If, then, we have the right and power to choose freely, what should our choice be? We are often taunted by those who say: "What is your alternative? I do not think that is a very fair question to ask. You have a great Government in power, with all the resources at their disposal, who, after these many years of labour, have produced this White Paper and their scheme of 110,000 words. Why should they say to a few poor gentlemen who represent the Conservative party—[Interruption.] If the Noble Lady the Member for the Sutton Division of Plymouth (Viscountess Astor) will go to her constituency, she will find out who represents it. Why should a few of us be expected to present another complete, brand-new, elaborately-worked-out system? We in this matter have the great advantage that we employed a Statutory Commission, which for three years travelled about the length and breadth of India and presented a report, unanimously agreed to by all parties, and we, in our humility, think we are in the first instance entitled to rest ourselves broadly and confidingly upon that. I have never considered the Report of the Simon Commission—I do not know that I ought to call it that any more; I think I had better say the Report of the Statutory Commission, not wishing to embarrass my right hon. Friend the Foreign Secretary —I have never regarded the Report of the Statutory Commission as if it were a final revelation, sacrosanct, incapable of modification or amendment of any kind.

In particular, many of us have argued that the police should not be handed over to the provinces, and we will argue that as opportunity occurs on the Floor of this House. To do justice to the Statutory Commission, they did not say that the police should be handed over in this crude manner. They used a lot of arguments, some of which we heard yesterday, about the only way to stop the police being abused is to put them in the hands of the people who are abusing them. But when it comes to their actual recommendations there is a very hopeful and very helpful recommendation, namely, that one or more—that is better still—nominated Ministers should be attached to the Governor of every province. Obviously, if that were so, the Governor of any province where the conditions rendered it necessary could entrust the portfolio of the Home Office to one of the nominated Ministers who enjoys his confidence. I say this to show that, while we do not accept the Simon Commission as the final word, to be accepted exactly as it stands, it might well be taken as the basis for Parlia mentary examination. We have contended that it should be so taken and that its members should carry special weight in our debating and should have been used in all the subsequent negotiations and consultations with the Indian delegate.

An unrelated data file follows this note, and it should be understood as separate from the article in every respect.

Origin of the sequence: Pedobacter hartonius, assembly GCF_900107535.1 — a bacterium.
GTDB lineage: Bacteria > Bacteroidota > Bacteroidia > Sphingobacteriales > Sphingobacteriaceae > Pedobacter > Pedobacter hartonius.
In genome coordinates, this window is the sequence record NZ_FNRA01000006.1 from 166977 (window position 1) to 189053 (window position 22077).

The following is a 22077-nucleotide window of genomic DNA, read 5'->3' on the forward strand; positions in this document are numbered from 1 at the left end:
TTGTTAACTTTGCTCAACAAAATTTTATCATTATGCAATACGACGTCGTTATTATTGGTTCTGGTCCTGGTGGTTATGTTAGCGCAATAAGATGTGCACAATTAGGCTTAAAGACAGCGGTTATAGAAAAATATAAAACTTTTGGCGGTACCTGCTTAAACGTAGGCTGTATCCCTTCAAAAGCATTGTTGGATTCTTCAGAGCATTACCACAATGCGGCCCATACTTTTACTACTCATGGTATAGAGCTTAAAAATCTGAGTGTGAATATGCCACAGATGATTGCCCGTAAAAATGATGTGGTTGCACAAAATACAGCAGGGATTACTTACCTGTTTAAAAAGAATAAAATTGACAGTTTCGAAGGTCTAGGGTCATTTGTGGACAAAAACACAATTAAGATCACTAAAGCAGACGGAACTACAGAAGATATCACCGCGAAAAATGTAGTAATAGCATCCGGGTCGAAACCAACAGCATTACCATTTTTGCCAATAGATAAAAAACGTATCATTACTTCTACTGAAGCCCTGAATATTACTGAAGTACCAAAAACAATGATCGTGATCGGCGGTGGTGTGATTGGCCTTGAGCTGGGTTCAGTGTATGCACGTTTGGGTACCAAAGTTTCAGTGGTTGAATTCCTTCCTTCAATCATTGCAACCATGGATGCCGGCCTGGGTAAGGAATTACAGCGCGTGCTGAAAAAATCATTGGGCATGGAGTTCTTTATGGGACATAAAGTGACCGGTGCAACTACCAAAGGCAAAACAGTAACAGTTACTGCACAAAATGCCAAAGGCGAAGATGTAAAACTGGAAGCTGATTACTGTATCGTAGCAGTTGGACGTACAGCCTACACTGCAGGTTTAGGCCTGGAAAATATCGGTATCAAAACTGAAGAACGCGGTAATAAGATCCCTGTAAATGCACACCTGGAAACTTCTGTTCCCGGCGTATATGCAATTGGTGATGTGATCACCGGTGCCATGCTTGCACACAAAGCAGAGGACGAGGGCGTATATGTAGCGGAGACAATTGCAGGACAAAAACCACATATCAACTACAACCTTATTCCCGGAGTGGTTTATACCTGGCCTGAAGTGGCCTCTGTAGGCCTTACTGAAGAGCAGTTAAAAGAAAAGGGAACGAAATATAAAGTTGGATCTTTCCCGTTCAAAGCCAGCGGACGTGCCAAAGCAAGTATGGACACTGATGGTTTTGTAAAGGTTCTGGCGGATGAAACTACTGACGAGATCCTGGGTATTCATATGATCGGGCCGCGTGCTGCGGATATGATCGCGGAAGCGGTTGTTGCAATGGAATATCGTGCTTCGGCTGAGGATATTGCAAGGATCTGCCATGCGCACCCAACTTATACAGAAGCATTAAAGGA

That seems to be a not unreasonable position for private Members to assume in this matter, but the Secretary of State twists our attitude to suit his own contention. He made a speech the other day in which he taunted those who said that they supported the Simon Commission as a basis, with being prepared to force democratic Government in India upon the provinces. He argued, in effect, that by adopting the proposals of the Simon Commission as the basis of discussion we had stultified ourselves in opposing the application of the same principle or of the same system to the Central Government of India. That is another warning to the House of the advantage which will be taken—I am sorry to say it—by the Government, by those I will call the Round Table-ites, of every step taken by their opponents towards compromise and agreement. Only two days ago the Secretary of State said that practically everyone in the House was eager for the setting up of provincial Government in India. I will therefore declare quite plainly, speaking entirely for myself, that while for the sake of agreement between all parties I attach the greatest importance to the recommendations of the Statutory Commission, and many of us are willing to see further experiments made in the provinces, it does not follow at all that we think that that experiment will succeed.